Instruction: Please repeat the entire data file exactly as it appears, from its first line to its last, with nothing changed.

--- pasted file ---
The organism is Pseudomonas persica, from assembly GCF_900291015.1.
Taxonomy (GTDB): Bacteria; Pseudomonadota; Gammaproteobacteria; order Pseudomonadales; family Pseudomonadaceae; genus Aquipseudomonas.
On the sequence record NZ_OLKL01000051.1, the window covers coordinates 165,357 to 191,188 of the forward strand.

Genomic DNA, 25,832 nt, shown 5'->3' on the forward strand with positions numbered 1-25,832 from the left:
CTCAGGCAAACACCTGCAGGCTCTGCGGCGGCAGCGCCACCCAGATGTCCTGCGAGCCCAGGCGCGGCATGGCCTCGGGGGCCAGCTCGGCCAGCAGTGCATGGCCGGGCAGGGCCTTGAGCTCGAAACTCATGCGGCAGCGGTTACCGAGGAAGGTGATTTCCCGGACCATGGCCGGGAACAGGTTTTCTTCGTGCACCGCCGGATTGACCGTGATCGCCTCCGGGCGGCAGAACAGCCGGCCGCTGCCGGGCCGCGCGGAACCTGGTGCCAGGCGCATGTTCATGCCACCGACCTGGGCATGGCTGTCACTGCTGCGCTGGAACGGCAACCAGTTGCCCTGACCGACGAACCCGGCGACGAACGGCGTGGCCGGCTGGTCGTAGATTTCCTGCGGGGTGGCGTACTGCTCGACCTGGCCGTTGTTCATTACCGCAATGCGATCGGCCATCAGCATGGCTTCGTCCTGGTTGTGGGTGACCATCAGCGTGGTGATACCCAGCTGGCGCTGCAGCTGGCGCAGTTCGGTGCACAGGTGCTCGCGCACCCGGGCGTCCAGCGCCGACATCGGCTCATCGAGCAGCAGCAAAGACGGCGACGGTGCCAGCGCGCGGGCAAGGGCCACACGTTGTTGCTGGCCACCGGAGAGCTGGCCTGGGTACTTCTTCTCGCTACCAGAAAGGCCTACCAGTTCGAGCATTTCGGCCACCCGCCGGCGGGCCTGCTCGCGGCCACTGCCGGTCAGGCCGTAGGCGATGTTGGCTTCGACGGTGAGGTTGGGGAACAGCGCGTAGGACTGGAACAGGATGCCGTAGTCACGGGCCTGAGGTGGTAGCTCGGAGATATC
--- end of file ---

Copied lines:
The organism is Pseudomonas persica, from assembly GCF_900291015.1.
Taxonomy (GTDB): Bacteria; Pseudomonadota; Gammaproteobacteria; order Pseudomonadales; family Pseudomonadaceae; genus Aquipseudomonas.
On the sequence record NZ_OLKL01000051.1, the window covers coordinates 165,357 to 191,188 of the forward strand.

Genomic DNA, 25,832 nt, shown 5'->3' on the forward strand with positions numbered 1-25,832 from the left:
CTCAGGCAAACACCTGCAGGCTCTGCGGCGGCAGCGCCACCCAGATGTCCTGCGAGCCCAGGCGCGGCATGGCCTCGGGGGCCAGCTCGGCCAGCAGTGCATGGCCGGGCAGGGCCTTGAGCTCGAAACTCATGCGGCAGCGGTTACCGAGGAAGGTGATTTCCCGGACCATGGCCGGGAACAGGTTTTCTTCGTGCACCGCCGGATTGACCGTGATCGCCTCCGGGCGGCAGAACAGCCGGCCGCTGCCGGGCCGCGCGGAACCTGGTGCCAGGCGCATGTTCATGCCACCGACCTGGGCATGGCTGTCACTGCTGCGCTGGAACGGCAACCAGTTGCCCTGACCGACGAACCCGGCGACGAACGGCGTGGCCGGCTGGTCGTAGATTTCCTGCGGGGTGGCGTACTGCTCGACCTGGCCGTTGTTCATTACCGCAATGCGATCGGCCATCAGCATGGCTTCGTCCTGGTTGTGGGTGACCATCAGCGTGGTGATACCCAGCTGGCGCTGCAGCTGGCGCAGTTCGGTGCACAGGTGCTCGCGCACCCGGGCGTCCAGCGCCGACATCGGCTCATCGAGCAGCAGCAAAGACGGCGACGGTGCCAGCGCGCGGGCAAGGGCCACACGTTGTTGCTGGCCACCGGAGAGCTGGCCTGGGTACTTCTTCTCGCTACCAGAAAGGCCTACCAGTTCGAGCATTTCGGCCACCCGCCGGCGGGCCTGCTCGCGGCCACTGCCGGTCAGGCCGTAGGCGATGTTGGCTTCGACGGTGAGGTTGGGGAACAGCGCGTAGGACTGGAACAGGATGCCGTAGTCACGGGCCTGAGGTGGTAGCTCGGAGATATC